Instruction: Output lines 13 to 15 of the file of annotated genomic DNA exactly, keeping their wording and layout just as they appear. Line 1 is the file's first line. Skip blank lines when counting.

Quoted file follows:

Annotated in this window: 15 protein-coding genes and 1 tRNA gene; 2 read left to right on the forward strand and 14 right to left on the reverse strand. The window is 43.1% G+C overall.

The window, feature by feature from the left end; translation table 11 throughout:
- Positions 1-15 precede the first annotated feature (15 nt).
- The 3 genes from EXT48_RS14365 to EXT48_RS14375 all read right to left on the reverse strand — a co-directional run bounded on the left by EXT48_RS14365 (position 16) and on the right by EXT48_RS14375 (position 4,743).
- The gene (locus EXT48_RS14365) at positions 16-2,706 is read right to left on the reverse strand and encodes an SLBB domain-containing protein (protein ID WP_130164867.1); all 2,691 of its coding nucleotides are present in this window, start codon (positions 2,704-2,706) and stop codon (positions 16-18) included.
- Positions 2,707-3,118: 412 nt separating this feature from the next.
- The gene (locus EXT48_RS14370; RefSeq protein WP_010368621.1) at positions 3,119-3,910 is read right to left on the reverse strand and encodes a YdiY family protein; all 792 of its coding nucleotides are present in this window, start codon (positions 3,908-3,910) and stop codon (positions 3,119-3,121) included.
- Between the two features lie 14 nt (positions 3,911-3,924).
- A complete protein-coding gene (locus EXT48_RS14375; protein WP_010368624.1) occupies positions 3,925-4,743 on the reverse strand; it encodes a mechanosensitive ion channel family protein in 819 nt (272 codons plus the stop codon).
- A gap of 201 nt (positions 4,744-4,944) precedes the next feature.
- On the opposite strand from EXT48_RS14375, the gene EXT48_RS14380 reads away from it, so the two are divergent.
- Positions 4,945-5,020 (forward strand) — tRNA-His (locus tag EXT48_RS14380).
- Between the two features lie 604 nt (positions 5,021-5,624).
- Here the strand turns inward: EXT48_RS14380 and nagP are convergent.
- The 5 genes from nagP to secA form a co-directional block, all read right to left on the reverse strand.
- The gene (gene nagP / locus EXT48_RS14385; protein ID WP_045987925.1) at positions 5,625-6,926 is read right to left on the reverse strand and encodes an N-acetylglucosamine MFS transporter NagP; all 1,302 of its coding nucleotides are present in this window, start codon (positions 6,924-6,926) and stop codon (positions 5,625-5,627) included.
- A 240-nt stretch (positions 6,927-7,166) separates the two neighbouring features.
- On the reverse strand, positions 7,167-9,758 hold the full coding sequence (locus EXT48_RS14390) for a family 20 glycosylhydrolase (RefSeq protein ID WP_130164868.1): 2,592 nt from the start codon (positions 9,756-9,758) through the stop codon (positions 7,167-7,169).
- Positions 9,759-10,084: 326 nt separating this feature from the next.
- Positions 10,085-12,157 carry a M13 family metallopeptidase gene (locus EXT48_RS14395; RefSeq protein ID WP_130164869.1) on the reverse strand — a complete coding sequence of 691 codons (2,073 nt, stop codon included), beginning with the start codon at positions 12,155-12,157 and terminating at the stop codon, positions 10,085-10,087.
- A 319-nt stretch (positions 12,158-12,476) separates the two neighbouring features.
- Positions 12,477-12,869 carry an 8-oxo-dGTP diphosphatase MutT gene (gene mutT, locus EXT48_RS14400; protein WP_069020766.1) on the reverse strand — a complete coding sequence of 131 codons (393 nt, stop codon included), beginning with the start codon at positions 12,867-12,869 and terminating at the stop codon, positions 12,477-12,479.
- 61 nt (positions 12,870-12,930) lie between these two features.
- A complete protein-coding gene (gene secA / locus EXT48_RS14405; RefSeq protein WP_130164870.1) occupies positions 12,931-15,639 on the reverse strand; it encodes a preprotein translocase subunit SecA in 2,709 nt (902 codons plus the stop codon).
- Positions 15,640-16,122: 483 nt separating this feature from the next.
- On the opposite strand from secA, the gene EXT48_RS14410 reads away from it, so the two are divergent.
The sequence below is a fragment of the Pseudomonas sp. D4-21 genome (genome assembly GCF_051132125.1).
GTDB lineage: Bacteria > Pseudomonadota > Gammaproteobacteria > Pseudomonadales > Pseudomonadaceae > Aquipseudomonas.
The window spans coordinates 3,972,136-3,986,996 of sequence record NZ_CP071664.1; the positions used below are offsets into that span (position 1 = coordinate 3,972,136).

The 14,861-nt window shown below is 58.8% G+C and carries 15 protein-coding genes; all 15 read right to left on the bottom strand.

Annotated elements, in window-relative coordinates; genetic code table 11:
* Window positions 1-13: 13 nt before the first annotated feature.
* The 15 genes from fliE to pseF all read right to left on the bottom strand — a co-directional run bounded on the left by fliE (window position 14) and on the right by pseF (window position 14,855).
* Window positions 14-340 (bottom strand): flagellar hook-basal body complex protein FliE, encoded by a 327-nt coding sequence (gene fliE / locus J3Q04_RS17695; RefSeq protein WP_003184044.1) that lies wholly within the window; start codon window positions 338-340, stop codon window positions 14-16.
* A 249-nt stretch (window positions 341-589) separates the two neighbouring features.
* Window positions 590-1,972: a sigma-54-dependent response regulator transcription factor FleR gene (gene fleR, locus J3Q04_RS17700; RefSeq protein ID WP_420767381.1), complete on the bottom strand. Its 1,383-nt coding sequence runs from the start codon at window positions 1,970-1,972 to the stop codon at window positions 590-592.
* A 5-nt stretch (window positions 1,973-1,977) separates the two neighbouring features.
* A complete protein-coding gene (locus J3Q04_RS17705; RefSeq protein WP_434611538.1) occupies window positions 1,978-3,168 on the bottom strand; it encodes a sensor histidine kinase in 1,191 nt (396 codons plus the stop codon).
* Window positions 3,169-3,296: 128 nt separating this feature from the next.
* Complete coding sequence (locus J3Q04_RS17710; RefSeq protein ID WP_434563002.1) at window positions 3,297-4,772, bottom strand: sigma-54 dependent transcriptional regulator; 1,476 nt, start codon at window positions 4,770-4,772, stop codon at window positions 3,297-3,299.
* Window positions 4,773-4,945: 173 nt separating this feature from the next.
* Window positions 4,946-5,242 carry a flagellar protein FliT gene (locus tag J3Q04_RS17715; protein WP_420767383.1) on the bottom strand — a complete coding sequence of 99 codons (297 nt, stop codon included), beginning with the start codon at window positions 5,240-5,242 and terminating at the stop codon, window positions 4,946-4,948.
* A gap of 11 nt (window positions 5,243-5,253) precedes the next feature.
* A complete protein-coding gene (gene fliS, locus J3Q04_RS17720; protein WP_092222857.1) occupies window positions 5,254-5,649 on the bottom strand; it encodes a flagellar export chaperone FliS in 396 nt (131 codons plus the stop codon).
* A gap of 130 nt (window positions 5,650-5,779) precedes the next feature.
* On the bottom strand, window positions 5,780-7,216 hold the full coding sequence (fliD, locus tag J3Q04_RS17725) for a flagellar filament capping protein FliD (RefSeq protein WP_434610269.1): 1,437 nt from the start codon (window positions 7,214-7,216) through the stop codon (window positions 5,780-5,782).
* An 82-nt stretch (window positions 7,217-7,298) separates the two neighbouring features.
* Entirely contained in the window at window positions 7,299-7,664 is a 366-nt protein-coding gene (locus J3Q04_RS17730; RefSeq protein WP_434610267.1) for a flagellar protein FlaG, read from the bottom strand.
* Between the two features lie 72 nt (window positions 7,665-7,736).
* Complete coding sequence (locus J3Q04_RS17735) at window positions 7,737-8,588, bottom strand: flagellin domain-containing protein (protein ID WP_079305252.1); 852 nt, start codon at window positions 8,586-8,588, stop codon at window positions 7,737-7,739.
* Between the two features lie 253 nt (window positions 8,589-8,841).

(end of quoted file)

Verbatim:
- Between the two features lie 604 nt (positions 5,021-5,624).
- Here the strand turns inward: EXT48_RS14380 and nagP are convergent.
- The 5 genes from nagP to secA form a co-directional block, all read right to left on the reverse strand.